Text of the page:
What Have They Built You to Do?: The Manchurian Candidate and Cold War America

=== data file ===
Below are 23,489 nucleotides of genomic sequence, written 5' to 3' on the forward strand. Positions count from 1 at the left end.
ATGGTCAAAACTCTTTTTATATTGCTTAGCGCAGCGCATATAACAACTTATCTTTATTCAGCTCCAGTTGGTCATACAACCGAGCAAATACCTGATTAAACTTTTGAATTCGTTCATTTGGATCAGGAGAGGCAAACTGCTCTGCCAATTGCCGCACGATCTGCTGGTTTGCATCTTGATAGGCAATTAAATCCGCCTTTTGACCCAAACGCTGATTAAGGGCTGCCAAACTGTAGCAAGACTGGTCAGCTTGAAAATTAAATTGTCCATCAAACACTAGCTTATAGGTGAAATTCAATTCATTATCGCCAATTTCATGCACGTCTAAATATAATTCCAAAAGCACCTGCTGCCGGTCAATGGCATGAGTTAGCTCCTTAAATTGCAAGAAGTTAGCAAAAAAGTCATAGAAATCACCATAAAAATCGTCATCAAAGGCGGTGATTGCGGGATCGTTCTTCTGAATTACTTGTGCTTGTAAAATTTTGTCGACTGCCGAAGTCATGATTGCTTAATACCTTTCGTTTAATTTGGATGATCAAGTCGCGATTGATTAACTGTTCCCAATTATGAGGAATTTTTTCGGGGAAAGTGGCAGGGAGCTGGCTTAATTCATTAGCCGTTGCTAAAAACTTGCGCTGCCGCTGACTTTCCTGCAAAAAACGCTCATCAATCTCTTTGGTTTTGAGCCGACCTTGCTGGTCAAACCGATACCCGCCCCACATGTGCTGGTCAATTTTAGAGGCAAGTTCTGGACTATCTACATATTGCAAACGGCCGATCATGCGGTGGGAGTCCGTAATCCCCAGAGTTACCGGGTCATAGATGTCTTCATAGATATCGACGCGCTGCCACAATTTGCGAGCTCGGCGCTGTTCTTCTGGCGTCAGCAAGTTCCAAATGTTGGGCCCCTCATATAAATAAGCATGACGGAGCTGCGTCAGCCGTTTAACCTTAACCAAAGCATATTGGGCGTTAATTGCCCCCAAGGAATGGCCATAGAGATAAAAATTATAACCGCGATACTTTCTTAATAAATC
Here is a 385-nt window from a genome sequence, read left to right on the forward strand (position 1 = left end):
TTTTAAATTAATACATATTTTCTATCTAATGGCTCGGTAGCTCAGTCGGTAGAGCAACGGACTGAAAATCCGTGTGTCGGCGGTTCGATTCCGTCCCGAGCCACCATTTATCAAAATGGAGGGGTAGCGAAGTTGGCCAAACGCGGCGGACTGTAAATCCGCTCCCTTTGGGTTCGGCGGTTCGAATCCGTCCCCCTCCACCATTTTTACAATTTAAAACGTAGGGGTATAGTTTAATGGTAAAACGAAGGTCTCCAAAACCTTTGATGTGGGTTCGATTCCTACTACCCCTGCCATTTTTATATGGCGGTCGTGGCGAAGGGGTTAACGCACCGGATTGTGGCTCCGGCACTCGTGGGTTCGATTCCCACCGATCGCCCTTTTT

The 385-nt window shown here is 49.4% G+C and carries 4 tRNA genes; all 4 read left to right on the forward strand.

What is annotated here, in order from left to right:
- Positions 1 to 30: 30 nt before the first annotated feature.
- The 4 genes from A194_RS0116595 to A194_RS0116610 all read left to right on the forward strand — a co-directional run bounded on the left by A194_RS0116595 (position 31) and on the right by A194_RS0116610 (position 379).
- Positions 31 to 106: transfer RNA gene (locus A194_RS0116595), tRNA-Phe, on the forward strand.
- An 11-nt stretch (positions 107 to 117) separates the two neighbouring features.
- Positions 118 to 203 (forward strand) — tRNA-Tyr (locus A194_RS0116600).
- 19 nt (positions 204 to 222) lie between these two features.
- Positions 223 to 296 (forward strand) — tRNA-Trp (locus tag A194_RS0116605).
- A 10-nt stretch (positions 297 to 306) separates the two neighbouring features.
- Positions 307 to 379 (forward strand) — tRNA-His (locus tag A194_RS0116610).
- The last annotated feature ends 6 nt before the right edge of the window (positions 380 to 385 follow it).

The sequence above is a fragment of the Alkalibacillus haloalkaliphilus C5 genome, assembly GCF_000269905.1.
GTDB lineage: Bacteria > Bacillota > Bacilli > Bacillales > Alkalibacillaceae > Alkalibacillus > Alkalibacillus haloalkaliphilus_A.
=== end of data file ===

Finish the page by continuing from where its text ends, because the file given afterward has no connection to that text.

Considered by many to be the best political thriller ever made, The Manchurian Candidate is as entertaining, troubling, and relevant today as it was in 1962. Starring Frank Sinatra, Laurence Harvey, and Angela Lansbury, and directed with probing insight by John Frankenheimer, the film was widely acclaimed as a masterpiece. Largely out of circulation for the next two decades, it acquired a well-deserved cult following until it was rereleased during the last year of the Reagan presidency, when its pointed satire of political and media manipulation seemed more timely than ever. In What Have They Built You to Do?--a key line of dialogue from the original film--Matthew Frye Jacobson and Gaspar Gonzalez undertake an ambitious reexamination of The Manchurian Candidate, the 1959 novel by Richard Condon on which it was based, and--critically analyzed here for the first time--the 2004 remake directed by Jonathan Demme. Based on close readings of the film and broad investigations into the eras in which it was made and rediscovered, the authors decode the many layers of meaning within and surrounding the film, from the contradictions of the Cold War it both embodies and parodies--McCarthyism and Kennedy liberalism, individualism and conformity--to its construction of Asian villains, overbearing women, and male heroes in a society anxious about race, gender, and sexuality. Through their multifaceted analysis of The Manchurian Candidate (in all its incarnations), Jacobson and Gonzalez raise provocative questions about power and anxiety in American politics and society from the Cold War to today.Matthew Frye Jacobson teaches American studies at Yale University. His books include Roots Too: White Ethnic Revival in Post-Civil Rights America. Gaspar Gonzalez is an independent scholar and journalist in Miami. He has taught American studies at Yale University and film studies at the University of Miami.